Two years after it first appeared, we are still learning how to treat and prevent COVID-19. Currently, though there is no cure, we have found that social distancing, wearing masks and frequent handwashing can reduce the risk of transmission. The newly created vaccines have been a step in the right direction as they help our immune system create protective antibodies. Though they are effective at preventing severe illness or hospitalization, they still cannot completely prevent infections.
Even those who have been vaccinated can further spread the virus, though up until recently that possibility was very low. Unfortunately, the new variant has changed all that. That is why, in order to prevent further spread of this more deadly strain, it is time to go back to the basics.
The virus that causes COVID-19 spreads by way of respiratory droplets and aerosols most commonly caused by coughing or sneezing, but also through talking, singing, yelling or even breathing. A cough can release up to 3,000 droplets traveling 50 mph. A sneeze releases about 30,000 droplets at a rate of 200 mph. The largest droplets then can travel within 6 feet, with even smaller particles or aerosols able to travel even further.
The spread of COVID-19 occurs because infected individuals have the virus in the nasal passages, the amount of which is known as the viral load. Each variant of COVID, such as the Delta variant, may have different abilities to cause a higher or lower viral load in an infected individual based on its ability to use our cells to reproduce itself. The problem is that even though we can determine the viral load through a polymerase chain reaction (PCR) test, it is not a correct indicator of an individual’s ability to spread the virus. This is why the CDC has brought back its recommendation for masking, even for the vaccinated.
We believe that as few as 1,000 viral particles of SARS-CoV-2 may be able to infect someone. However, the ability of a virus to cause infection is based on several factors. How well that virus attaches to our airway passages and once it attaches, how easily does it get into our cells and start duplicating itself. We are seeing that this ability can change based on mutations, which is why some variants, such as the Delta variant, are more worrisome. We also know that certain people are more likely to be infected because of their immune systems, the presence of chronic diseases or because of the use of medications that compromise the immune system.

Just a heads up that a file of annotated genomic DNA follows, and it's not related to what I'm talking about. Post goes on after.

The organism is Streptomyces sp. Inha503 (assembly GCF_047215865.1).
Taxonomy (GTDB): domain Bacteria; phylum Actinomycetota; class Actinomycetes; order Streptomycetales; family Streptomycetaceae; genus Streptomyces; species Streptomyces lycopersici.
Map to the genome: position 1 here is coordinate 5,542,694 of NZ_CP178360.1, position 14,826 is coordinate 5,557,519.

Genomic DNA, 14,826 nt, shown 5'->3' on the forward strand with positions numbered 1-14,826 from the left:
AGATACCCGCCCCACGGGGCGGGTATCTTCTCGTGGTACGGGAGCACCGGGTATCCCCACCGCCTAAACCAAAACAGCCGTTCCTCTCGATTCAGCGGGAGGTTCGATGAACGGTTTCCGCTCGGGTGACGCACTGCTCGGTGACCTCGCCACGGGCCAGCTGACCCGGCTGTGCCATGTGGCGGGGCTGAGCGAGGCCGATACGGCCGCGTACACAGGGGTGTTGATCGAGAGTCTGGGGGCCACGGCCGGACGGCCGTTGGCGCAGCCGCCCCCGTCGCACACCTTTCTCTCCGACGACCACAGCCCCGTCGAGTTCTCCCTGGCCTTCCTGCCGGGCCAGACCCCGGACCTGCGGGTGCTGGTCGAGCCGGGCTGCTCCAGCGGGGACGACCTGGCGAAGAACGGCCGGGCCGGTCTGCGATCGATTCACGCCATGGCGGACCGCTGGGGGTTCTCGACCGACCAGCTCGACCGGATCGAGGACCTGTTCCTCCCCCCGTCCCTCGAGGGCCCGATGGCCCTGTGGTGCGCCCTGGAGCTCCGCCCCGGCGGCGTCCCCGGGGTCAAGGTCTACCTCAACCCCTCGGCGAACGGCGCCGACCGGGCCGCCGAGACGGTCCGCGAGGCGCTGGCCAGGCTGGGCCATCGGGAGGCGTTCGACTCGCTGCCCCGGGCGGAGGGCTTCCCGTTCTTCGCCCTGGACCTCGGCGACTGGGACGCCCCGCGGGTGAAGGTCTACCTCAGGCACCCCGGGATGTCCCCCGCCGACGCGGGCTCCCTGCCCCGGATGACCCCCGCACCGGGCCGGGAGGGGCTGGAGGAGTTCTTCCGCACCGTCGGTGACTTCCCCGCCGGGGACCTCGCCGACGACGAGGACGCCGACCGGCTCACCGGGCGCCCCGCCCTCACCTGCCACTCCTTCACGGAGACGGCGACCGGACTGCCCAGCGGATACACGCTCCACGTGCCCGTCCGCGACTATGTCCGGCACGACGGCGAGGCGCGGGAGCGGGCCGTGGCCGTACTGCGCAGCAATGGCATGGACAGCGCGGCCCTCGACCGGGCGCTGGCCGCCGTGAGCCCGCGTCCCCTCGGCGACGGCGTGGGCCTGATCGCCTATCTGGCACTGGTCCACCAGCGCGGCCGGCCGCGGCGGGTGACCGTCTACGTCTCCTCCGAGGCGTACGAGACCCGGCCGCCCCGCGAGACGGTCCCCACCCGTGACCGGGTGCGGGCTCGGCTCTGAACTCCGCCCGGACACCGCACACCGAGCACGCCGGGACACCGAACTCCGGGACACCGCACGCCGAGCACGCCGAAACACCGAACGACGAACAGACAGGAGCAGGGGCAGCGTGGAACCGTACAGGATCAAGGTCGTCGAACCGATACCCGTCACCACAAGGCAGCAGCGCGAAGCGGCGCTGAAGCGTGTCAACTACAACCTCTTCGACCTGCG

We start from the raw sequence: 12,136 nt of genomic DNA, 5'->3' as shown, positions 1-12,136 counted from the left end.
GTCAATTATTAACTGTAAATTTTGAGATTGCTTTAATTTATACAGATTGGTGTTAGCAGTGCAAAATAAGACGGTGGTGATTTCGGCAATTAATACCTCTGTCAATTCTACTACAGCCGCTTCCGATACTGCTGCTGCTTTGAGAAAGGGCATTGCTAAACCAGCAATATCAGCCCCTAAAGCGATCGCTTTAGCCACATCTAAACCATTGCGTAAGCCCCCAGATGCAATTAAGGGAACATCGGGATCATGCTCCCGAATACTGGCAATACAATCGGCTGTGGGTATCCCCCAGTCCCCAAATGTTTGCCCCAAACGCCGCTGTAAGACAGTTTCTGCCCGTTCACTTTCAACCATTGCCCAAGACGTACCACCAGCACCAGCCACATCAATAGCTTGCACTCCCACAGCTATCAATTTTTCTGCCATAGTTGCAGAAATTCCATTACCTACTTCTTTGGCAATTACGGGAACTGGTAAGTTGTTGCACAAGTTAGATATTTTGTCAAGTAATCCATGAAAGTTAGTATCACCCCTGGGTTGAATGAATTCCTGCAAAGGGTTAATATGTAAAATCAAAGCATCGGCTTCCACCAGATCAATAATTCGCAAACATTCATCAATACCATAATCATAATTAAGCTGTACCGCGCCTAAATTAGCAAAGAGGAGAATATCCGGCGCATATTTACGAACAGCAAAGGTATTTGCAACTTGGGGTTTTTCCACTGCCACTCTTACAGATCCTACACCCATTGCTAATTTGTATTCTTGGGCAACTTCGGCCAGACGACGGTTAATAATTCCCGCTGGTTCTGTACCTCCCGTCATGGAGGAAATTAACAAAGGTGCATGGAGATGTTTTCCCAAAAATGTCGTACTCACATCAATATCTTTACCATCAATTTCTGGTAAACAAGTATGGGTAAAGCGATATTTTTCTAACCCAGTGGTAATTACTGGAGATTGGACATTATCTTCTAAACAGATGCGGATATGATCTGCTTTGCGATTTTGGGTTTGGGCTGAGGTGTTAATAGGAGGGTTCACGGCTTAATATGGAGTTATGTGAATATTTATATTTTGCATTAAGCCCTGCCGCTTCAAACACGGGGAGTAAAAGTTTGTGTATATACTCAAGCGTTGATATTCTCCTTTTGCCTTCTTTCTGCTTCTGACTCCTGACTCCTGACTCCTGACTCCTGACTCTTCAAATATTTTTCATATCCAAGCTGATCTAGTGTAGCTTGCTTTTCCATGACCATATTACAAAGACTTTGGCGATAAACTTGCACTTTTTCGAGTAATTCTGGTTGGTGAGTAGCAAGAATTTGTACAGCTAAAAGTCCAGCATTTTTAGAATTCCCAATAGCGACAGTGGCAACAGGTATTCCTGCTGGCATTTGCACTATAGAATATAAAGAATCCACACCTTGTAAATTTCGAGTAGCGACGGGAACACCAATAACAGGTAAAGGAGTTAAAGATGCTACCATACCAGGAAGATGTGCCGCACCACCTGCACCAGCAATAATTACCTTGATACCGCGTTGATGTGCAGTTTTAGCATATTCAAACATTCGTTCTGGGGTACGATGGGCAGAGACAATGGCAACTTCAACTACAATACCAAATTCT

It is with all this in mind that we need to consider putting the masks back on. Wearing a mask is the best way to minimize the number of droplets or aerosols you inhale and decrease your risk infection. If you are infected, either mildly or without any symptoms at all, wearing a mask can decrease the number of droplets that you expel into the air that will reach and infect others.
Other important considerations for masking and transmission have to do with your location. Outdoor settings allow more dilution of the viral particles in the air and decreases chances of transmission. Indoors, the presence of improved ventilation and a larger space also decreases the risk of transmission. With this reasoning, indoor spaces, poorly ventilated and crowded, especially with individuals not wearing masks, can increase likelihood of transmission.
When enough people are vaccinated and we reach that elusive "herd immunity", the virus will have less people to infect and eventually, and hopefully, become only an annoying backdrop in our lives like colds (endemic) and no longer surging, creating hot spots or taxing our health care system (epidemic). Higher vaccination rates mean that day comes sooner than later.
Disclaimer: The information in this article was medically reviewed and accurate at the time of posting. Because knowledge and understanding of COVID-19 is constantly evolving, data or insights may have changed. The most recent posts are listed on the EACH Breath blog landing page. You may also visit our COVID-19 section for updated disease information and contact our Lung HelpLine at 1-800-LUNGUSA for COVID-19 questions.
Blog last updated: August 18, 2021